“In South-east Asia, Indonesia, Malaysia and Vietnam have expressed interest in nuclear power and Singapore announced earlier this year it was conducting a feasibility study” (An Asian Nuclear Renaissance, Miss Venessa Lee).
The report, “An Asian Nuclear Renaissance” (October 24, 2010) by Miss Venessa Lee, is a balanced commentary on the scientific and socio-political debates revolving around the potential usage and expansion of global nuclear energy. However, against the assortment of background information and experiences with nuclear power, the article has failed to: i) consider the culture, politics and geographical significance of the Southeast-Asian region; ii) subsequently contextualise the cost-benefit analysis to weigh the feasibility of proliferating nuclear usage; and iii) identify the inactivity of regional organisations – in terms of gathering governments – in addressing the concerns.
The benefits of nuclear energy are aplenty: it is a sustainable form of power that significantly reduces carbon emissions, it eases our addiction and dependence on traditional forms of coal and oil, and fuel costs for maintenance are relatively low et cetera. However, besides the pertinent concerns on the level of radiation and the safety of the infrastructures of the reactors, nuclear technology is far from refined. As such, the International Atomic Energy Agency (IAEA) has not been able to develop a sound blueprint on how radioactive waste produced by power stations can be properly disposed of, or guarantee the reliability of the processors in different conditions.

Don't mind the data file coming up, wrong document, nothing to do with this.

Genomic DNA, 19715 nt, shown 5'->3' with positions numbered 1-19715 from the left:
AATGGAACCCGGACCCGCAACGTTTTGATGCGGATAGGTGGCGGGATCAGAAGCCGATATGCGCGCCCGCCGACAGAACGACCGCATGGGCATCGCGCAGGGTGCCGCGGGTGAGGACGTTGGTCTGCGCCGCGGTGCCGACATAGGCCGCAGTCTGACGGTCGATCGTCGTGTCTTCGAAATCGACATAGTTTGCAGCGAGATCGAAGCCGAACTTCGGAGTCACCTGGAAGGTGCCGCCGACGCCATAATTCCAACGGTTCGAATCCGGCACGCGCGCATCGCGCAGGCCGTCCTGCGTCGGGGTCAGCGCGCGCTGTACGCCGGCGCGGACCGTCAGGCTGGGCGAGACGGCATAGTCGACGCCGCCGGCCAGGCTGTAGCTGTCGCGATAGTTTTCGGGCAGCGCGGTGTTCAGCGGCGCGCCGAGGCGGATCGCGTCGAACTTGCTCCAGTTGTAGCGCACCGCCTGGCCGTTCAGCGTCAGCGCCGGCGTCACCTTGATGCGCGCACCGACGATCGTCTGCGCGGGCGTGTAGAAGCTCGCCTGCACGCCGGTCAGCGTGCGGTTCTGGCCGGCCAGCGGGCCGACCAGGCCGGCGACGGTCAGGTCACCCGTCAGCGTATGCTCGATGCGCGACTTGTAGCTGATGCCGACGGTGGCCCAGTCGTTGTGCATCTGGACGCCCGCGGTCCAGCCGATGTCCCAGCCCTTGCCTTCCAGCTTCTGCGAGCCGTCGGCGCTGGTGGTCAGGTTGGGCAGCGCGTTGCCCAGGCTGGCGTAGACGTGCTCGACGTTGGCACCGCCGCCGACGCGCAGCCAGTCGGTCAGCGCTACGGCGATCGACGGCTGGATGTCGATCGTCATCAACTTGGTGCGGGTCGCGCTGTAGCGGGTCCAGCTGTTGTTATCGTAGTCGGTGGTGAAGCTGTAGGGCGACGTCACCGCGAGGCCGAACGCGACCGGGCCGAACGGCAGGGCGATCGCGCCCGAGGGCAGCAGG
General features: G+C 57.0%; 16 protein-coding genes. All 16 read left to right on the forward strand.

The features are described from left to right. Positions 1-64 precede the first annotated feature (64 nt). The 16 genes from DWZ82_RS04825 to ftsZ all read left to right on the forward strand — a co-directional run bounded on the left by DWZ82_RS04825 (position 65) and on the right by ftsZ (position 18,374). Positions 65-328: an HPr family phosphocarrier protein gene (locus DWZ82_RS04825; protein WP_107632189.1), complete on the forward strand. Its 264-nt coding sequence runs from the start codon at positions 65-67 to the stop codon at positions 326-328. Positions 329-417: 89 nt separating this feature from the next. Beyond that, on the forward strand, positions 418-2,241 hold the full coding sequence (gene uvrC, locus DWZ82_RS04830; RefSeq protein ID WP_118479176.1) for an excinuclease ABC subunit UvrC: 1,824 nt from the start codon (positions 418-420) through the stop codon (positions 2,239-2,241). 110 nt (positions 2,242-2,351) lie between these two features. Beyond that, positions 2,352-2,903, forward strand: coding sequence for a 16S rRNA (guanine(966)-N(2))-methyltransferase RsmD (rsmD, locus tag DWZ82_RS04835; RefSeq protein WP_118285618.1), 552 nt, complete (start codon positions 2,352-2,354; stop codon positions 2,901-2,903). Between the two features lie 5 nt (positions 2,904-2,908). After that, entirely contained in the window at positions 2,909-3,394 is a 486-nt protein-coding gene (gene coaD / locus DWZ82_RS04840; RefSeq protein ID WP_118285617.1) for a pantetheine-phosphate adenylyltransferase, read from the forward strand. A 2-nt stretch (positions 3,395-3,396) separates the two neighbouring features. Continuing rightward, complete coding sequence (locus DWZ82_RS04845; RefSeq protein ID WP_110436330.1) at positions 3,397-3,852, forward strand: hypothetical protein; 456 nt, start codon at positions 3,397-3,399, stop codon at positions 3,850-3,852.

More notably in the region, the capital cost of building new reactors is extremely high; and countries with poor industrial safety records or problems with political corruption would be rendered exponentially vulnerable. Contracted companies and government officials, tempted by the large amounts of money at stake, would seek means and ways to cut corners and to bypass safety checks. The complexity of the designs – coupled with negligence – can have disastrous consequences. Qualified professionals and personnel are also far and few between. Furthermore, the geographical location of Southeast-Asia – prone to earthquakes, tsunamis and volcanic eruptions – makes nuclear accidents even more probable. The unpredictability of plate tectonics and natural disasters – as evidenced in Japan – renders reactor construction in less-prone areas insignificant.
Simply put, contemplating the aforementioned; Southeast-Asia is not yet ready to develop nuclear energy and technology en masse.
Nuclear energy would not be the panacea for climate change; and might instead compound existing concerns of a nuclear war, and introduce new ramifications in the form of environmental degradation or safety concerns. Governments need to balance the desire for change with the controversies surrounding its adoption, and regionally consider other alternative energy options – as nuclear technology progresses – before advancing. Otherwise, this blind nuclear renaissance might spell nothing but disaster for the Southeast-Asian people.
A version of this article was published in TODAY.